Because this information is no longer required to be audited, it is likely that underwriters will push for some level of auditor comfort or company certification on any summarized financial information that is not included in the parent company’s audited financial statements.

  • Eliminate the current requirement to provide pre-acquisition financial statements of recently acquired significant subsidiary issuers and guarantors. However, when a parent company has acquired a significant business after the date of the most recent balance sheet included in its consolidated financial statements, and the acquired business or one or more of its subsidiaries are obligated as issuers or guarantors, certain pre-acquisition summarized financial information will need to be provided in Securities Act registration statements filed in connection with the offer and sale of the subject guaranteed security.
  • Require the proposed financial and nonfinancial disclosures for as long as the issuers and guarantors have an Exchange Act reporting obligation with respect to the guaranteed securities, rather than for as long as the guaranteed securities are outstanding.
    • In many cases when a debt security is offered and sold on a registered basis, there will be fewer than 300 holders of record. Accordingly, in such cases the reporting obligation of subsidiary issuers/guarantors under Section 15(d) would suspend automatically within approximately one year following completion of the registered offering.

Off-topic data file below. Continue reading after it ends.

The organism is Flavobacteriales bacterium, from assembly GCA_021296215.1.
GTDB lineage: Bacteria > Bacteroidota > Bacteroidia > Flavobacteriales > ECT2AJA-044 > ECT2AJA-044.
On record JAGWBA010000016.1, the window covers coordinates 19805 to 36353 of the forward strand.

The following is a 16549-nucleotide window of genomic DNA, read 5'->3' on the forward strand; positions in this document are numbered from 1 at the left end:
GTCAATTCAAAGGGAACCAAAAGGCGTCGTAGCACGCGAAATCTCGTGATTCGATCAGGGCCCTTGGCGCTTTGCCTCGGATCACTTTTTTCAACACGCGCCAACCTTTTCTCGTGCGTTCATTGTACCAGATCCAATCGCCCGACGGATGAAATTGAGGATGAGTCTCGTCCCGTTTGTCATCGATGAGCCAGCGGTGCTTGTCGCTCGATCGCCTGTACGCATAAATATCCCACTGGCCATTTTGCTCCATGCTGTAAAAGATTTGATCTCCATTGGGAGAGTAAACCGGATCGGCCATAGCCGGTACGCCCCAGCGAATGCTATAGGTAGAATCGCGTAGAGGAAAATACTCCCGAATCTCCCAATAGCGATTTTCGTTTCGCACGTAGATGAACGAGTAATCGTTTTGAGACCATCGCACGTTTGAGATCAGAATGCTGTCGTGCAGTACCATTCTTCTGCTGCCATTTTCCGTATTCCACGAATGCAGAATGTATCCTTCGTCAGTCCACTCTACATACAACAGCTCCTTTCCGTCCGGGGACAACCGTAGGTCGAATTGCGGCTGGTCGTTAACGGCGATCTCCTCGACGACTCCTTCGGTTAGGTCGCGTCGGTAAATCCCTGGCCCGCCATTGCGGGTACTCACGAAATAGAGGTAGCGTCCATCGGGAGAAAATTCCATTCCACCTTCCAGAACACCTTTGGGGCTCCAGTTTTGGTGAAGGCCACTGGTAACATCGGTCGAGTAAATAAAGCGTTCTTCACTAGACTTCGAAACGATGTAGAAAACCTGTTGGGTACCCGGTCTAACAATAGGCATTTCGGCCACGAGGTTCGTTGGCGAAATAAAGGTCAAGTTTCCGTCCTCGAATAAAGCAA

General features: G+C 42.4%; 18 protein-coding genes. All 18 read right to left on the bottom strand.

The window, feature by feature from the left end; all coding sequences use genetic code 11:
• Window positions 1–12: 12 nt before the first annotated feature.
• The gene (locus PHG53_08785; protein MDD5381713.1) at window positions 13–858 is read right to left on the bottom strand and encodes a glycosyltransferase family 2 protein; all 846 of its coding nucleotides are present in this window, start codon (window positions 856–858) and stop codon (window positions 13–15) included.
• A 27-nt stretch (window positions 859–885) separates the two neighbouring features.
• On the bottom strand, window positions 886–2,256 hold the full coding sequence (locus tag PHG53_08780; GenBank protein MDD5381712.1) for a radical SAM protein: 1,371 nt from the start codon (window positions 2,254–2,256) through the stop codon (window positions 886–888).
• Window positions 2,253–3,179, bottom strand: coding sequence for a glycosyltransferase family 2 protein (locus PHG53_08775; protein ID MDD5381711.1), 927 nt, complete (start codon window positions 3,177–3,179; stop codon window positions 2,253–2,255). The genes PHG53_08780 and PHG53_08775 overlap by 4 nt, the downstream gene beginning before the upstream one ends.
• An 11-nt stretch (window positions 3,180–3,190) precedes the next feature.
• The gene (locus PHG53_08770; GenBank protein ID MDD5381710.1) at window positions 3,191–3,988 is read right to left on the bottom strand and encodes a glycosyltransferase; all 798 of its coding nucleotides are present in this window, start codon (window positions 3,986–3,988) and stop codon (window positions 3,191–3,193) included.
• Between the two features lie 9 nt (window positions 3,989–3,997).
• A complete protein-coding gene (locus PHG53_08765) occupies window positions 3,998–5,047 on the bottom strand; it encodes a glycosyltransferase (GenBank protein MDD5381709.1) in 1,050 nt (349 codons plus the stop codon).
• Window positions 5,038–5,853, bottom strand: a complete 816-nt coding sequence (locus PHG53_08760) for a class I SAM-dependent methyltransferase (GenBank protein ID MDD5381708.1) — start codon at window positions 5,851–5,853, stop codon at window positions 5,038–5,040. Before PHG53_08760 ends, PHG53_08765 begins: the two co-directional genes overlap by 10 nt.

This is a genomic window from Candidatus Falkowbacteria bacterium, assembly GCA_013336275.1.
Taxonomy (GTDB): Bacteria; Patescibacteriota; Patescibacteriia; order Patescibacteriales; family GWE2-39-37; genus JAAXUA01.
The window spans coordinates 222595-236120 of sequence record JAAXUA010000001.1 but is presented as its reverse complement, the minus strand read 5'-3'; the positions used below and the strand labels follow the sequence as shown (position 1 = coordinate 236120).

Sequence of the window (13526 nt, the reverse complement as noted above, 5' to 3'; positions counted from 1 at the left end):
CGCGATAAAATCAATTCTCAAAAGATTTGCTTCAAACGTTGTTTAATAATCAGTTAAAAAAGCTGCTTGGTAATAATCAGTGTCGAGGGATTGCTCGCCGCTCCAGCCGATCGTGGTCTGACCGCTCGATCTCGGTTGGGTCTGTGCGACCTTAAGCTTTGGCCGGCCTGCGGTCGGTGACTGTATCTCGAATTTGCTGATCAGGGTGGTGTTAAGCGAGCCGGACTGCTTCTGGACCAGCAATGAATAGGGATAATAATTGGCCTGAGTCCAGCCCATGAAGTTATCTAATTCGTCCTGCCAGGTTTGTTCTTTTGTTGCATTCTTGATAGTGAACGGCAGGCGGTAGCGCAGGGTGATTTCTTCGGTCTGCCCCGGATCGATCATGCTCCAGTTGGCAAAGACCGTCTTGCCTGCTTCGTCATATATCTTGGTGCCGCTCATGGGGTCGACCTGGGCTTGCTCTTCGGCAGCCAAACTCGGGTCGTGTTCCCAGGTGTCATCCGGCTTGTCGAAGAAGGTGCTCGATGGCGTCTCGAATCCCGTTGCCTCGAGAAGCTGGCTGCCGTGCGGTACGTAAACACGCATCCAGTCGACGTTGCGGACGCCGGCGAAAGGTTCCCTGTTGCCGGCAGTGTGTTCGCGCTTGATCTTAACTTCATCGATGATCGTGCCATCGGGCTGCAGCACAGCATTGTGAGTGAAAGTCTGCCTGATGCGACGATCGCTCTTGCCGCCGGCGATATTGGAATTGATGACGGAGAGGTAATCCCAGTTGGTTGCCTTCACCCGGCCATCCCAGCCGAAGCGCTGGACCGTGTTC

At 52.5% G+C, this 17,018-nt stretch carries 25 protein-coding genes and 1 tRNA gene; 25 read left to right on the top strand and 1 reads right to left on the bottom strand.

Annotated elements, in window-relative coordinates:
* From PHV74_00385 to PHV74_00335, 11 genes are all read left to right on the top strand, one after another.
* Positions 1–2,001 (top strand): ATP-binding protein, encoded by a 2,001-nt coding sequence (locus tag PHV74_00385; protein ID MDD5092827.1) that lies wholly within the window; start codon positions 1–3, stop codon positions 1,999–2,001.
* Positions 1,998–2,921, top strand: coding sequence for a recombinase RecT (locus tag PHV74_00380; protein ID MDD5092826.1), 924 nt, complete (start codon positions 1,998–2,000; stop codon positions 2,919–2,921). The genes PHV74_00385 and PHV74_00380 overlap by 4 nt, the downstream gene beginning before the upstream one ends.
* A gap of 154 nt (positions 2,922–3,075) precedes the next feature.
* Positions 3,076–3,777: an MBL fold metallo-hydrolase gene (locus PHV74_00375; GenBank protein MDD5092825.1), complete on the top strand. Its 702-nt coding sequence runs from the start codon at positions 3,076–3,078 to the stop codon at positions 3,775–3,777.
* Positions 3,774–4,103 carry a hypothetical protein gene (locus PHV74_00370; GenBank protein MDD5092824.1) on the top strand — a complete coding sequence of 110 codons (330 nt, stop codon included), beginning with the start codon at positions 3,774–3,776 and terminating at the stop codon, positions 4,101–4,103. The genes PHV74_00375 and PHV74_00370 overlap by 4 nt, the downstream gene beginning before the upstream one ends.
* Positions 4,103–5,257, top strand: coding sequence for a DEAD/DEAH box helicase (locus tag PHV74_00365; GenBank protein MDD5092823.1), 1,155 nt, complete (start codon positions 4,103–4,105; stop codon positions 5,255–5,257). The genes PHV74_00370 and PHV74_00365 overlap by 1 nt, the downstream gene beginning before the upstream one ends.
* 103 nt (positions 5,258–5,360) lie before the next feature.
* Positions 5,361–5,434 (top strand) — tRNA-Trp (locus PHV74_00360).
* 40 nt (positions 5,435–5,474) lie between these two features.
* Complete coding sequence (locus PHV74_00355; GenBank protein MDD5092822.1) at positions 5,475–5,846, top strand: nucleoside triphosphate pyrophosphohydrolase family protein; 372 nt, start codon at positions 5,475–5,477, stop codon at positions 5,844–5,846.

Proposed Rule 3-16

The amendments to Rule 3-16 reflect the view of the SEC that separate financial statements of affiliates whose securities are pledged as collateral “are not material in most situations.” The amendments will:

  • Replace the existing requirement to provide separate financial statements for an affiliate whose pledged securities constitute a substantial portion of the collateral for any class of securities offered in a registered offering with a requirement to provide certain abbreviated financial and nonfinancial disclosures about the affiliate and the collateral arrangement if material to investors/holders of the collateralized securities. Required disclosures include the following:
    • a description of the security pledged as collateral and each affiliate whose security is pledged as collateral;
    • a description of the terms and conditions of the collateral arrangement, including the events or circumstances that would require delivery of the collateral;
    • a description of the trading market for the affiliate’s security pledged as collateral or a statement that there is no market;
    • summarized financial information, as specified in Rule 1-02(bb)(1) of Regulation S-X, for each affiliate whose securities are pledged as collateral. The summarized financial information of each such affiliate may be presented on a combined basis and should cover the most recently ended fiscal year and interim period included in the registrant’s consolidated financial statements; and